So I, an enthusiastic amateur, have now taught one semester of history to 6 8th graders and 4 9th graders. These are homeschooled Catholic kids, so it’s a lot better than teaching Prussian-schooled kids. What I’m teaching them:
- Always ask: How would anybody know that? I put questions about this on every test. I don’t want them to be radically skeptical – that is the road to madness – but don’t want them to just swallow whatever the texts (or, indeed, I) tell them.
- Conversely, don’t reflexively dismiss myth. As often as not, myths are historically true at least in general outline. They found Troy right where it was supposed to be; they found mead halls right where the Poet of Beowulf said they should be. And the Scythians buried their kings exactly as it was described to Herodotus. Some myths are wacky, or contain wacky stuff, but all tell you something important about the cultures that passed them on.
- Great Men and Long Term Factors. An Alexander the Great, a Charlemagne, or even a Savonarola really can change things, currents of History be damned. Macedonia is and was a relatively poor backwater – that produced a conqueror who spread Greek culture everywhere he went. Anybody who says they saw that coming is a liar. Apart from his immediate ancestors, Pepin and Charles Martel, Charlemagne was preceded and followed by comparative mediocrities – yet he made something great out of Franks, who were way toward the ‘barbaric’ end of the pool. Chaos before, chaos after, and a century of Carolingian Renaissance in the middle. Yet Egypt is the gift of the Nile, and various little ice ages crushed any number of civilizations despite how good or bad their leaders were. It’s both/and.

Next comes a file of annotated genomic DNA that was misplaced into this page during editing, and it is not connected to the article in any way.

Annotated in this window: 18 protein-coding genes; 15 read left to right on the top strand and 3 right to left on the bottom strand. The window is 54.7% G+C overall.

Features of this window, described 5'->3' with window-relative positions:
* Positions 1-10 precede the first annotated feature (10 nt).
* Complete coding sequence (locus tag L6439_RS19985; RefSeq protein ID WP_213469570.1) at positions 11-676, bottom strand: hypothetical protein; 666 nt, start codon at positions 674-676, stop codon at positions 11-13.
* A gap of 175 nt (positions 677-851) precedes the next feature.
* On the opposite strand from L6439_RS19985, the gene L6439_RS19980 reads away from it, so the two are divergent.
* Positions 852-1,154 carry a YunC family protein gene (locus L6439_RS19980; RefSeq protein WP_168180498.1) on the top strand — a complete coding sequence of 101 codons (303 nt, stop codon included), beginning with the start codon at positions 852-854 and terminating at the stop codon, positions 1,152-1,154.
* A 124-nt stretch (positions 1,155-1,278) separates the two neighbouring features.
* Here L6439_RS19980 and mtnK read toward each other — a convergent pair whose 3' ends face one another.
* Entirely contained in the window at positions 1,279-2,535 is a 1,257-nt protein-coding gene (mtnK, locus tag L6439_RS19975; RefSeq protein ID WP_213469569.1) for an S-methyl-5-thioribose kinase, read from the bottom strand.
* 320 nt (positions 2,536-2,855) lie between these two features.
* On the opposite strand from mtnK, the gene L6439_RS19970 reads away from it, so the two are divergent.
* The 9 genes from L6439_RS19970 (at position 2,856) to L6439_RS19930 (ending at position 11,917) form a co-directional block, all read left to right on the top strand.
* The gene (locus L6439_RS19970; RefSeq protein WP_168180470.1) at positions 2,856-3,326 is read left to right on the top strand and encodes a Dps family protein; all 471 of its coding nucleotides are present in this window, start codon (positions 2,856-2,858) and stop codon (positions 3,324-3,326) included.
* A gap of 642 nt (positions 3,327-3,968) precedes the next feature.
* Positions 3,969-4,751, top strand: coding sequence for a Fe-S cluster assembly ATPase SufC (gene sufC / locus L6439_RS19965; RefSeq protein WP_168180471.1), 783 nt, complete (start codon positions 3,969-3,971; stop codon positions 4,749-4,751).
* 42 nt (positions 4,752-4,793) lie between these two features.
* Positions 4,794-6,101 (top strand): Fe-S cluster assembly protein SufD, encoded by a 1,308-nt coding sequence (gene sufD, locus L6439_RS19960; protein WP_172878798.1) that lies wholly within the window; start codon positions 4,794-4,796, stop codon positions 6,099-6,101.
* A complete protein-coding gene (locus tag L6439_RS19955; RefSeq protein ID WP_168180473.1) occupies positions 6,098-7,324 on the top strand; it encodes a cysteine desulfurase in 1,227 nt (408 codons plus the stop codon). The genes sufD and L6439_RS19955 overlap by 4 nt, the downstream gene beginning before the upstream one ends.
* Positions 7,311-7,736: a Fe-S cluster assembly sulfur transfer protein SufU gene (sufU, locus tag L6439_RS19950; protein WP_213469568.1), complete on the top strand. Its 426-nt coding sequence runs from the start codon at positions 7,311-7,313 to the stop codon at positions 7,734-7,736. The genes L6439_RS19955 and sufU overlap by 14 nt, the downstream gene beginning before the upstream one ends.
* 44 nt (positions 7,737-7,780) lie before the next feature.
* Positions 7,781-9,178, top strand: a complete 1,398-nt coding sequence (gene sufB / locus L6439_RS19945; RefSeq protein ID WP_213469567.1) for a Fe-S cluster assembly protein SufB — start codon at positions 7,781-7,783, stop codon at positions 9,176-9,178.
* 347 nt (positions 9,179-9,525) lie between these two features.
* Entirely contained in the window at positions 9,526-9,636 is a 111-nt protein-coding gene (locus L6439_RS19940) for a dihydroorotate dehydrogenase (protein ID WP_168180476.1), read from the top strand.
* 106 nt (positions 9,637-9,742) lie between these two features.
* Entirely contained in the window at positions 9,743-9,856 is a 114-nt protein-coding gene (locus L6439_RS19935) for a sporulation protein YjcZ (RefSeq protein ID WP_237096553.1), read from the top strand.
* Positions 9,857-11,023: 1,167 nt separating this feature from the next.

- Until very recently, 80-90% of everybody in any civilization farmed or otherwise worked to produce food. I’ve introduced them to the idea that populations are usually ‘harvest sensitive’ (as one English historian put it).
- The guys that imagined and built Viking longboats were as important to history as any king. For example. In general, we overrate the kings and generals and underrate the craftsmen and traders. We remember Columbus and Henry the VIII, appropriately enough, but don’t know much about the endless streams of brave (and greedy) souls who opened and traveled all the trade routes that brought, for example, silk to England and Roman coins to Japan; or, more important still, spread Mesopotamian grasses such as barely and wheat to every corner of the temperate northern hemisphere. And a million other things through a million hands. Those were important people, much more important than a run of the mill king.
And some names and dates. I tell them you need enough names and dates to organize your thoughts about history, but that’s about it. There will always be more history than can be learned in any number of lifetimes, and they keep making more. Better to establish an apporach and get an outline than to memorize a bunch of names and dates that don’t mean anything to you.